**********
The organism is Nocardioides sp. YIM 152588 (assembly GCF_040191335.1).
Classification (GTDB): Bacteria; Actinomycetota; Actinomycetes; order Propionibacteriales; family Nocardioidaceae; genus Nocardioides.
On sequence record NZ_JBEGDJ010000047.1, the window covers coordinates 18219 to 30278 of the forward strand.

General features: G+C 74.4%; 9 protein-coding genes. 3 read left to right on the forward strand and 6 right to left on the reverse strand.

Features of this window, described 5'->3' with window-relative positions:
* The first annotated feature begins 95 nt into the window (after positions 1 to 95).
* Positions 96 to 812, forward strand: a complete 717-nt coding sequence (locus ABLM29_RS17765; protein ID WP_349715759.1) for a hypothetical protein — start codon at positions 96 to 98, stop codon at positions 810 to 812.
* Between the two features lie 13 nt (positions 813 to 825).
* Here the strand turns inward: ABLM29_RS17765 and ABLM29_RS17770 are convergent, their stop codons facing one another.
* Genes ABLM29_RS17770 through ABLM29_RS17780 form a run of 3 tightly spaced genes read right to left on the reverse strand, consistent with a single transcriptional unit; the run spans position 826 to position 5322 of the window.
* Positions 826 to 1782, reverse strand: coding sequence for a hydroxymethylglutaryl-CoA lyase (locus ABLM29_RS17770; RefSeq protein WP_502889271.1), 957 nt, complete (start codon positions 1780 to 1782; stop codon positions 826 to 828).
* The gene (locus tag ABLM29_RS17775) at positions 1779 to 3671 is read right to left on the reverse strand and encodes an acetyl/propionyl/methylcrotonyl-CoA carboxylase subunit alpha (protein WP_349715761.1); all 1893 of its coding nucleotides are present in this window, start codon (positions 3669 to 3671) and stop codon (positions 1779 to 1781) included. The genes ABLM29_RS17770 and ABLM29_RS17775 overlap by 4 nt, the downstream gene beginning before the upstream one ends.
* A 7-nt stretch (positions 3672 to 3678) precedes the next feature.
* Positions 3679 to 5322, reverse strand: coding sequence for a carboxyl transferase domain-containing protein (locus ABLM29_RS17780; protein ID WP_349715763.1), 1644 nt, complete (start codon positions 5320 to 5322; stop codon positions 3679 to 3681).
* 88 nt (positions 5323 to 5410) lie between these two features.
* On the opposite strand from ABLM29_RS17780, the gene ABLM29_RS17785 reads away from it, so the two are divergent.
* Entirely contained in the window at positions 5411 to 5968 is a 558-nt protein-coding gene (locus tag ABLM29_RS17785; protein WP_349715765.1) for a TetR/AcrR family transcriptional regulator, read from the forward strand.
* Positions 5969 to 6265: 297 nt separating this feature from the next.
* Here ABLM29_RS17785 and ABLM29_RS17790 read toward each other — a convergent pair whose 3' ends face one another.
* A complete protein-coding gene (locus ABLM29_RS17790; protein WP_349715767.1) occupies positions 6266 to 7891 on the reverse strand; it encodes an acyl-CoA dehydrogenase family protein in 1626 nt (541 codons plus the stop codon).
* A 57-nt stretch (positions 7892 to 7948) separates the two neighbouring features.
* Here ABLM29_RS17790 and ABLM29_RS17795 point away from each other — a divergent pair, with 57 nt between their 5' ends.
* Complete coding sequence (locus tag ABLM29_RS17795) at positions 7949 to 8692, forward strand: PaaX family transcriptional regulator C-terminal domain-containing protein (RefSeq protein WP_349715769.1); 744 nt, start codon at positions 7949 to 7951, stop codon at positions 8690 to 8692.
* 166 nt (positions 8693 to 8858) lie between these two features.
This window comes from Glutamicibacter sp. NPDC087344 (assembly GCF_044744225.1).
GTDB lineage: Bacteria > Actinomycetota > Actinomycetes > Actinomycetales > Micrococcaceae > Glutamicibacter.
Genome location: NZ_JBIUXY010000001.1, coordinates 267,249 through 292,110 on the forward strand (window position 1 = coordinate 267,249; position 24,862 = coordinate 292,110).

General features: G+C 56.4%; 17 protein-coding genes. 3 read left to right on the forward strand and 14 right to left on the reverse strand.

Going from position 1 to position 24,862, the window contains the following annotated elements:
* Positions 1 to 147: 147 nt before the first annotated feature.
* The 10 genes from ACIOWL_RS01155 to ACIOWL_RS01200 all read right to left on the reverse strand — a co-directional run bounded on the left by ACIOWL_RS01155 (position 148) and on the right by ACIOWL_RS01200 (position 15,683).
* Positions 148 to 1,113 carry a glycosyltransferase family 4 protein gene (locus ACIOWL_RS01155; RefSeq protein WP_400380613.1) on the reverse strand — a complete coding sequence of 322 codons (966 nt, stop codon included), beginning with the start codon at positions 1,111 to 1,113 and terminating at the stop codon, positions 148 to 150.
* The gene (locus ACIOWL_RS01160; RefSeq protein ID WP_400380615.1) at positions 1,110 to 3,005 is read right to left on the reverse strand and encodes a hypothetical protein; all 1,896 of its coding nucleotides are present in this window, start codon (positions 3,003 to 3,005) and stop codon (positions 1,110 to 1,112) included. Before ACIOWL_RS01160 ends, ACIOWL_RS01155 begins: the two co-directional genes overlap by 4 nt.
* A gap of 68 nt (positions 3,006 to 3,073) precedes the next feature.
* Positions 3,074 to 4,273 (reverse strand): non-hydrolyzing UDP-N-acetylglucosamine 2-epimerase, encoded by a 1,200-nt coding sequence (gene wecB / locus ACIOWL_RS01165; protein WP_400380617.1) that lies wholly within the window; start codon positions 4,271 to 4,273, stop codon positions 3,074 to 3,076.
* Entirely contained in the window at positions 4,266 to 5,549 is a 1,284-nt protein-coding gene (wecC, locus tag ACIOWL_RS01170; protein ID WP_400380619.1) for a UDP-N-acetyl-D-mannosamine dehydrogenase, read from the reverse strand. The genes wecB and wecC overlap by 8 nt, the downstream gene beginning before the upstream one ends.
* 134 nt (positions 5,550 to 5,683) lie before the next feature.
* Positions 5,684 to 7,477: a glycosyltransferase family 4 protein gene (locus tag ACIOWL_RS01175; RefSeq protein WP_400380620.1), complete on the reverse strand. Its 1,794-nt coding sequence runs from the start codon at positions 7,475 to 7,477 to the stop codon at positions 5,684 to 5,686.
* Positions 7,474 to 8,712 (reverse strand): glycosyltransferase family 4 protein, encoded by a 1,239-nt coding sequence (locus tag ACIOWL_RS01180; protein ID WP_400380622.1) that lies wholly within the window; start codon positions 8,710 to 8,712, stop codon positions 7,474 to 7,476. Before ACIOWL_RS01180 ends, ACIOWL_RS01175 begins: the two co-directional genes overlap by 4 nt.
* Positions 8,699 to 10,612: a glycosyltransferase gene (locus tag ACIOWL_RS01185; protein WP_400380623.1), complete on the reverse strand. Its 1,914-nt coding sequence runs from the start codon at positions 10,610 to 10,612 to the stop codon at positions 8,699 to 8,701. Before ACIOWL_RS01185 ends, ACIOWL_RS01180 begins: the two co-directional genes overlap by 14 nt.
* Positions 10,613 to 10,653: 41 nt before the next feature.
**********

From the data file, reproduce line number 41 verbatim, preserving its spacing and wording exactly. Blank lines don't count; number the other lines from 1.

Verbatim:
* Positions 10,613 to 10,653: 41 nt before the next feature.